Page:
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  • John C. Whitbeck, Jr.

    Partner

    John C. Whitbeck, Jr. practices in the following areas of law: Family Law, Divorce, Child Custody, Child Support, Visitation Rights, Adoptions, Spousal Support, Mediation, Arbitration, Relocation Cases, Domestic Violence, Criminal Law, DUI/DWI, Reckless Driving, All Felonies, All Misdemeanors, Juvenile Crimes, Mental Health Law, Civil and Business Litigation, Construction Litigation, Education Law, Election Law, Debt Collection, Consumer and Lemon Law.

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  • Ruth M. McElroy

    Partner

    Ruth M. McElroy practices in the following areas of law: Family law, Divorce, Child Custody, Child Support, Visitation Rights, Adoptions, Spousal Support, Relocation Cases, Pre and Post Marital Agreements, Domestic Violence, Reckless Driving, DUI/DWI, Juvenile Crimes, Felony and Misdemeanor Crimes, Traffic Offenses, Debt Collection, Civil and Business Litigation. She serves the Virginia Court system as a Guardian ad litem.

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  • Jennifer D. Cisneros

    Partner

    Jennifer D. Cisneros practices in the following areas of law: Family law, Divorce, Child Custody, Child Support, Visitation Rights, Adoptions, Spousal Support, Relocation Cases, Domestic Violence, Juvenile Crimes, Reckless Driving, DUI/DWI, Estate Planning, Wills and Probate, Trusts, Civil and Business Litigation and Debt Collection.

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How Assets are Divided in a Virginia Divorce

Division

Asset distribution can be one of the most contentious aspects of a Virginia divorce. If you can’t come to an agreement on your own on what is a fair distribution, the court is the one who will be left to determine who gets what. Despite what you might be imagining, assets and liabilities are divided according to local law.

In Virginia, it’s done based on the system of equitable distribution. There are now over 40 states that use equitable distribution as the law for dividing property and debts during a divorce. This is not a 50/50 split like in the remaining community property states. Equitable distribution means assets are distributed in an equal or fair manner.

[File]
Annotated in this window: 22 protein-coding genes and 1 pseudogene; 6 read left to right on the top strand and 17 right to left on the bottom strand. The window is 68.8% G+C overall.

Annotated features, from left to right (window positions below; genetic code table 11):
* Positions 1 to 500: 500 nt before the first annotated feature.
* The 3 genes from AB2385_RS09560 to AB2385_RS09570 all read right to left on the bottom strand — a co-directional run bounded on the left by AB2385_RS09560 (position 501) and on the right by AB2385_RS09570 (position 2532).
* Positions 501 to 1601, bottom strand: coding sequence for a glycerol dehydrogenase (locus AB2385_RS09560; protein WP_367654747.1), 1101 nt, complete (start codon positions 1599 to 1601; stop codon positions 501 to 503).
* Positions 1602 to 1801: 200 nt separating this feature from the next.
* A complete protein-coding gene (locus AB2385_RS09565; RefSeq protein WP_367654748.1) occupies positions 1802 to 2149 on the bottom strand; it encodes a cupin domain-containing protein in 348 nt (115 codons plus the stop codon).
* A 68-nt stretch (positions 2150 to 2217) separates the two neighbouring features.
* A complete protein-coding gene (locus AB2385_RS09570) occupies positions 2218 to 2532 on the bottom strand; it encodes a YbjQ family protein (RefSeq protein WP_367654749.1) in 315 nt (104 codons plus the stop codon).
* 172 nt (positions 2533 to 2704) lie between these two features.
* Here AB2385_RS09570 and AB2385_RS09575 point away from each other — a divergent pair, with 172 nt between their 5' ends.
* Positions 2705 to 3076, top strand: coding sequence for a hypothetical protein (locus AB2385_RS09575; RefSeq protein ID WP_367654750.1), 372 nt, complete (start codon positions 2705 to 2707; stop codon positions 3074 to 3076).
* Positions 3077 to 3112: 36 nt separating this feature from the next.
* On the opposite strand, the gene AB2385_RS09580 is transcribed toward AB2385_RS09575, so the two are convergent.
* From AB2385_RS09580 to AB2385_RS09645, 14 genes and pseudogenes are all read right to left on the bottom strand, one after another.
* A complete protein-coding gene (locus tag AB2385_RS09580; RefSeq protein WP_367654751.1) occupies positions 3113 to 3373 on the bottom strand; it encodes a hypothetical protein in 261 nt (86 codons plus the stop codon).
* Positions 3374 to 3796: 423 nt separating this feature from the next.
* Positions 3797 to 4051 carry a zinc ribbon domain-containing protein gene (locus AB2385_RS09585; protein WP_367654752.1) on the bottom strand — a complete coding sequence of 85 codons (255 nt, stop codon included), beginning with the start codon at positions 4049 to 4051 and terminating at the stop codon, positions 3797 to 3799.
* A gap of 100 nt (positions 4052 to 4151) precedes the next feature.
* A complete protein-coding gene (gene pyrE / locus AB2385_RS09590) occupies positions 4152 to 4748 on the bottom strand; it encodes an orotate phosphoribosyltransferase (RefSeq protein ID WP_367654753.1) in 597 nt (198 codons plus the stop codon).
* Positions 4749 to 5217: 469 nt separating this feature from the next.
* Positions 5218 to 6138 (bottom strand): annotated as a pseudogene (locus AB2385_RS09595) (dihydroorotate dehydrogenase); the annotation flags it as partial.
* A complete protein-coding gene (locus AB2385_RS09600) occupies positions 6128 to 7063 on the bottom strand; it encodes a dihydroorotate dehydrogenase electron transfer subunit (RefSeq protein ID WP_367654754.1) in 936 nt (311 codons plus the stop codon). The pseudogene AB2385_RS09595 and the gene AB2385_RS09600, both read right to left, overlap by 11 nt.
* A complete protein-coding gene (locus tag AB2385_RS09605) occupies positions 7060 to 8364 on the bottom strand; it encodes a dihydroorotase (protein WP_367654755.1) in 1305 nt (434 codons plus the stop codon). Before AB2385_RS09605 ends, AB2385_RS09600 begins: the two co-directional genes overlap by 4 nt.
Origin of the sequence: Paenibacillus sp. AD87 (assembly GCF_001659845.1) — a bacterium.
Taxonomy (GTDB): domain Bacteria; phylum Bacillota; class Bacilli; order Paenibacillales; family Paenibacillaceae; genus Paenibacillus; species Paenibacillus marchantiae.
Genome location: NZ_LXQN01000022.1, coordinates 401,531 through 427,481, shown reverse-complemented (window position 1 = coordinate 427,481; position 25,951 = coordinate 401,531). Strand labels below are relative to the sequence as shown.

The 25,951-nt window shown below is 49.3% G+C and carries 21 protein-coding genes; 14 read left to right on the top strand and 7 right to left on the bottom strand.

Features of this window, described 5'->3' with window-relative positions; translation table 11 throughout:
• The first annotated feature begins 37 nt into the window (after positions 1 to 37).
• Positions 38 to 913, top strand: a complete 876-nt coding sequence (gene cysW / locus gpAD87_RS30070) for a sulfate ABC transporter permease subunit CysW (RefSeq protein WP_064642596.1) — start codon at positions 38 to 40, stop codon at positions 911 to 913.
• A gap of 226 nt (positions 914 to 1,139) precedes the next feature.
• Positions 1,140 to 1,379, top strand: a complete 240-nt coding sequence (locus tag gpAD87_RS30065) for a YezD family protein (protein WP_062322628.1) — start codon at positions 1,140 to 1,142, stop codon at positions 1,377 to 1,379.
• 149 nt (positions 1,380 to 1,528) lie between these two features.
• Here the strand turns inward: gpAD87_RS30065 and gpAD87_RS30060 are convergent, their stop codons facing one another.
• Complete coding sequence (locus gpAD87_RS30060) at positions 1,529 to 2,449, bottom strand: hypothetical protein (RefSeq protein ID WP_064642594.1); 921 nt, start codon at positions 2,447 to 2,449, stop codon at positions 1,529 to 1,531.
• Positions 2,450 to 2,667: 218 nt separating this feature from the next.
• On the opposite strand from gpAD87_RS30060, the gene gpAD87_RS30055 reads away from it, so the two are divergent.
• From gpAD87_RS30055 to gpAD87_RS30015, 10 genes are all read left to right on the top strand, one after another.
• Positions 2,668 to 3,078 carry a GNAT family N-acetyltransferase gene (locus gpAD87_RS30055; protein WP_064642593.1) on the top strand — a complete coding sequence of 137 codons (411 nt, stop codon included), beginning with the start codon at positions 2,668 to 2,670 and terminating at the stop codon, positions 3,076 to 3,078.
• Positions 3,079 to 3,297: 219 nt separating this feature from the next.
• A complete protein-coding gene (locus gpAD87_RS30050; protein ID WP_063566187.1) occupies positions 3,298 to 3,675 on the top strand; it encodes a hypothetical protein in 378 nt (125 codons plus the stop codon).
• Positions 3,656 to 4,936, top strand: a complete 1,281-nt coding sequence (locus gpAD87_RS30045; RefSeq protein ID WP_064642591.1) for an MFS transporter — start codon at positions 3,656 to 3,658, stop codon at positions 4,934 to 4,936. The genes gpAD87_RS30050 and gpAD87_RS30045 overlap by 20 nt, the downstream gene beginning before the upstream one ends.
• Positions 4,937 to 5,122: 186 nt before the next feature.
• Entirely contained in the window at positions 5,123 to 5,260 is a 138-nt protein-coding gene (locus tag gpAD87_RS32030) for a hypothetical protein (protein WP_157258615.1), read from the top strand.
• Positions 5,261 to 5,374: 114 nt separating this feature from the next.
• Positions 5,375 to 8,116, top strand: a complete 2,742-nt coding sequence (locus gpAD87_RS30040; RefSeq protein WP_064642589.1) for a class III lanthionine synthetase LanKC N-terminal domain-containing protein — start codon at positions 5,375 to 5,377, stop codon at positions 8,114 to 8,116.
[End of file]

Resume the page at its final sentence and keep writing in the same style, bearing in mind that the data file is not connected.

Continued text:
Classifying Property in a Divorce

To determine how property is split, it must be classified first. Marital property is defined as assets that are jointly owned, along with any other property that was acquired from the date of marriage to when you separate, except separate property. Separate property is any property that was acquired prior to the marriage or all assets acquired during the marriage that was a gift from someone other than the spouse or is an inheritance. An example of separate property would be a cash gift from a relative that is kept in a separate bank account. Jewelry given from one spouse to the other would be considered marital property.

When Separate Property Becomes Marital Property

It’s important to note that some assets you assume are separate could wind up being declared marital assets in select scenarios. This can lead to even more adversity during the divorce. Property that may be partially separate and partially marital can be more complex to divide.

An example of property in this category would be one spouse inheriting a business before the marriage. During the course of the marriage, one or both spouses work for the company and produce income. This income can be declared marital property, even though the asset would normally be declared separate property. Another example would be separate property that gained value during the marriage. A portion of it could be declared marital property due to the personal efforts of either spouse if they contributed to the increase.

The law defines personal effort as labor, inventiveness, intellectual or physical skill, promotional, creativity, or marketing activity that was directly applied to the separate property in question.

Personal Injury Settlements as Marital Property

In some cases, a settlement for a personal injury lawsuit can be deemed marital property. If the cause of the lawsuit occurred prior to the marriage or after the final divorce decree, then it will be separate property. However, if the accident occurred during the course of the marriage, it is presumed marital. You can rebut that assumption, but you would have to show what portion is separate. A pain and suffering award is considered separate property. Reimbursement for economic losses, like your medical bills and wages, could be deemed marital property.

Retaining a Virginia Divorce Attorney

Asset distribution in a divorce can be complex, even if you don’t have a lot of money or property. This is why it’s important to retain an experienced Virginia divorce attorney. Contact Whitbeck Cisneros McElroy PC at 703-997-4982 to schedule a consultation.

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